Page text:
NORTH ANDOVER, Mass.—The advanced materials company 6K, Inc., recently launched what it called “the first AM (additive manufacturing) powders derived from sustainable sources.” In a press release, 6K said that its process can convert “certified chemistry” machined millings, turnings, and other recycled feedstock sources into premium metal powder that can be used for additive manufacturing.
The company, formerly known as Amastan Technologies, is a developer of microwave plasma technology for the production of advanced materials used in additive manufacturing (AM), lithium ion batteries, and other industrial markets.
“If the AM industry is to succeed in expanding to a far greater number of parts and market applications, powder production technology has to advance to provide a far stronger business case,” said Aaron Bent, CEO at 6K, in the release. “Part of enabling that expansion will come from a lower total cost structure and higher performance powders, both of which are possible with 6K’s process. But we need to go beyond that, to powders and business models that consider the full production cycle cost of building AM parts.”
Although 6K’s process technology can currently produce premium powder from certified machining turnings and previously used powders, the company expects to be able to extend its capability in the future to feedstock created from AM support structures, non-conforming AM parts (post-print), and other unique inputs.
The goal is to use 100 percent of the materials that enter the supply chain, providing additive manufacturing end-users with a new way to manage project costs and control their supply chain.
The 6K Additive team is reclaiming and selling more than 500 tons of Ti-64 per year into the aluminum alloying industry for aerospace, medical, and automotive products. This provides an engineered feedstock for UniMelt® plasma for a wide continuum of alloys.
Powder products from 6K are the result of two of the company’s core technologies—its alloy reclamation system and its UniMelt plasma system. The 6K UniMelt plasma system, said to be the world’s only microwave production scale plasma, has a highly uniform and precise plasma zone with zero contamination. It is capable of high throughput production of advanced battery powders, phosphors, AM materials, and more.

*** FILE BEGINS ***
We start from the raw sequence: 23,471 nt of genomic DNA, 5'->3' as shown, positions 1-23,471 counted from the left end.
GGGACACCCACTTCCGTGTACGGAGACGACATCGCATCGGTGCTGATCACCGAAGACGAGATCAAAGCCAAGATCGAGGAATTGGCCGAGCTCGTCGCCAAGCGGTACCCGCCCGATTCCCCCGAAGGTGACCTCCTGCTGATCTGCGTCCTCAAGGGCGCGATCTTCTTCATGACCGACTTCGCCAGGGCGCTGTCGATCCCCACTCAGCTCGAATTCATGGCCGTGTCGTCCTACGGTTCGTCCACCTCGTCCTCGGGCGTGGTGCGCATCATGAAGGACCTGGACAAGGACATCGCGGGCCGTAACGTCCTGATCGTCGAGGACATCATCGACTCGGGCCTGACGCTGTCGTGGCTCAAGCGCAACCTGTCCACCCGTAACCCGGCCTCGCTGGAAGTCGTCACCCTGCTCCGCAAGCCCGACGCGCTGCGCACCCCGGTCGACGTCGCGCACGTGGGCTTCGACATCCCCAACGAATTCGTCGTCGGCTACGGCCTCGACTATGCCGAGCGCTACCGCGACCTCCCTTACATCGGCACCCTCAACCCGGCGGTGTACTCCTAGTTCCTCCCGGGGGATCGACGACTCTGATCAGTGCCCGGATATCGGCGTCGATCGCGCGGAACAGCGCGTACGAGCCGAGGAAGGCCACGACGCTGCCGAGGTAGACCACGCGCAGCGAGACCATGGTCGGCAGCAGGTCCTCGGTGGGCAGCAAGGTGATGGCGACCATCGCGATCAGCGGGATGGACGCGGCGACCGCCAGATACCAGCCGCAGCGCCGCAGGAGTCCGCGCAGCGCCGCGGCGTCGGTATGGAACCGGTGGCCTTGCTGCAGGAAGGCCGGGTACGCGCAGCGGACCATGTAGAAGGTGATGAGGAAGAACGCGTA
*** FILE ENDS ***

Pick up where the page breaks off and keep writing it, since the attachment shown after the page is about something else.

“Our ability to reclaim materials and process almost any type of metal, alloy, or ceramic feedstock into premium powders puts a powerful tool into the hands of the AM designer,” continued Dr. Bent. “This now means that any alloy that is machined has the potential to become powder. Furthermore, we can create new AM powders previously not possible: powders engineered from non-eutectic alloys, such as high-entropy alloys, or designer aluminum alloys capable of printing in powder bed fusion systems.”
Due to the high uniformity of the microwave plasma, 6K has the ability to produce quality powders that provide high sphericity, zero porosity, elimination of satellites, and high flowability and tap density. Through its metals reclamation strategy, 6K can specifically target the powder size distribution to the additive manufacturing process needed: MIM, L-PBF, EBM, DED, or binder-jetting. According to the company, this enables “almost 100 percent UniMelt process yield, as much as three-to-four times higher than gas atomization.”
Over the last year, 6K rebranded the company from Amastan Technologies to 6K, received $11 million in series B-2 funding, and acquired AI Solutions, now 6K Additive.
Today, 6K Additive is an ISO 9001 facility that processes more than 500 tons of Ti-64 per year. It is in the process of building a state-of-the-art, 40,000-square-foot production facility for additive manufacturing powders.
6K (www.6kinc.com) uses proprietary advanced plasma processing and industrial systems to create materials that are enabling the next-generation of commercial and consumer products. The company focuses on developing critical materials used to manufacture powders for industrial additive manufacturing, advanced battery technologies, silicon wafers, LED lighting, and thermal coatings.
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